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(Janesville, WI) By Jim Leute, Gazette

NOTE: Provided below are excerpts from the full article that was published by the Gazette.

Community vibrancy and its effect on demographics, economic development and the future tax base are at the heart of a new plan to revitalize downtown Janesville.

The most recent plan—Janesville has had several before it - is big and bold.

Following it through to a consultant's creative conclusion would require millions of dollars from both the public and private sectors.

But supporters say the plan won't be accomplished overnight with just one price tag.

It could take 20 years, they say, and go like tumbling dominoes--each project triggering another.


“Quality of life can mean an affordable house, quality schools and great parks,” Beckord said. “We have many of those things, but I would add to that list a real vibrant downtown.

“The life of the community is enhanced when you have a downtown district that has numerous offerings to people with varied tastes.”

Since late last year, the city has been working with a Madison consultant on a new strategy, one that's developed with input from a variety of stakeholders and will go before the city council later this year.

“The council will be asked to embrace the plan, which lines things up for down the road,” said Ryan Garcia, the city's economic development manager.


The Rock Renaissance Redevelopment & Implementation Strategy targets 240 acres along both banks of the Rock River from the Memorial Drive bridge south to the Jackson Street bridge.

The current plan also has big ideas, but it includes a detailed strategic approach that arranges downtown redevelopment along the river like poised dominoes.

“This plan is very difficult to articulate just by looking at the pictures, but the full plan has all of the how-to information in it,” Garcia said.

The idea is to get a couple of projects done to build momentum for future projects.


At first glance, the plan put together by SAA Design Group might seem overwhelming.

A series of maps and a video flyover show green space, a pedestrian bridge, a kayak course and an array of new commercial development from Court Street north to Traxler Park, part of which would be redesigned as an island.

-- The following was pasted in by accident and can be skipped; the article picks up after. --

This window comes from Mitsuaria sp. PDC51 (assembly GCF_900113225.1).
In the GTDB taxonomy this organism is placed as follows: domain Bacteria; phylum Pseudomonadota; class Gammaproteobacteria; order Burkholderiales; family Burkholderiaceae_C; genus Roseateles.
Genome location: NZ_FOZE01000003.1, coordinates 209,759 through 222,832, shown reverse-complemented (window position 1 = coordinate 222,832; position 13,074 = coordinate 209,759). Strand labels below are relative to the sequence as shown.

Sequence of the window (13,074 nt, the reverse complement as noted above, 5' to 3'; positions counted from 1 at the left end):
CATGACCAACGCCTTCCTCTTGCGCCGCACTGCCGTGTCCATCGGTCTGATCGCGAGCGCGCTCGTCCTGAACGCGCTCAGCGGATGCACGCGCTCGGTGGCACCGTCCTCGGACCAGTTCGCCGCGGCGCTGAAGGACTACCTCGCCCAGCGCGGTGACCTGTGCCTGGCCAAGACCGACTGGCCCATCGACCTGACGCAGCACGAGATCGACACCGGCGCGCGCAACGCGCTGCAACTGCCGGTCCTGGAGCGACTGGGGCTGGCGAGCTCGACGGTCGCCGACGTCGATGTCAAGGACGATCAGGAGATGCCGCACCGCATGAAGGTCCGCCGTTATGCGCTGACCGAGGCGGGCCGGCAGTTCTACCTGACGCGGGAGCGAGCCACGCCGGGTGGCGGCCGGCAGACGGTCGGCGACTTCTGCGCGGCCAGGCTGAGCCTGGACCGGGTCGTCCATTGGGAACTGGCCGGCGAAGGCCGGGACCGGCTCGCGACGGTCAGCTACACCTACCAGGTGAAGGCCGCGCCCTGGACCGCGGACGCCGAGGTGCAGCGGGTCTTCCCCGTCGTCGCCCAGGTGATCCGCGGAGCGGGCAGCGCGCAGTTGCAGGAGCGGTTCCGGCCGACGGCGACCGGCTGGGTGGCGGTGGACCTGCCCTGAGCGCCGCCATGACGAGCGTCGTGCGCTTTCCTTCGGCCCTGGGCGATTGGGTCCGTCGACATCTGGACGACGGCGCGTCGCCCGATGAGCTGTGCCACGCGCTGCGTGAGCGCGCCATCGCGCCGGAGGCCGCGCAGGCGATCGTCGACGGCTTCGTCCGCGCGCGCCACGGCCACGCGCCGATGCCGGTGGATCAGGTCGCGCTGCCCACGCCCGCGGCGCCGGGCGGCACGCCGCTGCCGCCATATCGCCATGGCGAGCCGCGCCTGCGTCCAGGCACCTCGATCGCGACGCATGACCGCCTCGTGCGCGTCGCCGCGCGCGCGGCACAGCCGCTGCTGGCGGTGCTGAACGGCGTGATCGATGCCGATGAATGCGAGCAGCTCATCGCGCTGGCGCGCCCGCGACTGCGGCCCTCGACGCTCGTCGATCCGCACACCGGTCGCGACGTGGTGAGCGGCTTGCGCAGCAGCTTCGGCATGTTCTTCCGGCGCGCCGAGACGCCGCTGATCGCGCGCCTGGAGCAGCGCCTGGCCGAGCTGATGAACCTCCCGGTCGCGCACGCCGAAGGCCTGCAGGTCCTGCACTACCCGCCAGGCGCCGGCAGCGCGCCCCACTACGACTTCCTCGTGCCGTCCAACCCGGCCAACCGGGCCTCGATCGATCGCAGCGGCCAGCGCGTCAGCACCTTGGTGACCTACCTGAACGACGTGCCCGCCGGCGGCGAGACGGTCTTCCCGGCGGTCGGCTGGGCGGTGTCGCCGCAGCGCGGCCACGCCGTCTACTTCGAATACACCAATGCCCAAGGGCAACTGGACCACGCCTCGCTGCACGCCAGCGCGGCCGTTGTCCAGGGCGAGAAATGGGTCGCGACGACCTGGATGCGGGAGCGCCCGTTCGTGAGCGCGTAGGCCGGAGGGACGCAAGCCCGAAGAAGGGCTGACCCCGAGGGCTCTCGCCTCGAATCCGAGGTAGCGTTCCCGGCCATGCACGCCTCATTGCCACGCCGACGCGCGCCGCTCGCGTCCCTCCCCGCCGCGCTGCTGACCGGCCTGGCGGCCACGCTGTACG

“It's a framework, an ambitious framework,” Garcia said.

At this point, neither Garcia nor Beckord are giving much thought to the marina, icehouse museum and hotel that the plan includes along the river.

They are just three of the attractions the consultant and Forward Janesville have included in their “Power of Ten” plan that includes 10 significant features.

“There's no magic to 10,” Beckord said. “The idea is that you have enough attractions, a tipping point, where visitors and citizens alike want to come downtown because they want to show it off to visitors or they just want to take advantage of some of the features.”

If the complete plan comes together, supporters say, it will be the result of continuous investments from both the public and private sectors.

There's no way one can work without the other, Beckord said.

An example is developing with three projects Beckord and Garcia said are critical to get redevelopment started:

-- The recently dedicated Marvin W. Roth Community Pavilion in Lower Courthouse Park. The project was the result of generous donations from Roth's family, anonymous donors, a local foundation and financial support and labor from the business community, specifically the South Central Wisconsin Builders Association.

-- The proposed Riverwalk Amphitheater in the green space between the Janesville Performing Arts Center and Hedberg Public Library. Forward Janesville's charitable arm wants to raise $4.8 million privately for an outdoor venue that could hold up to 4,200 people. The entire facility, which would sit on city-owned land, would then be gifted to the city.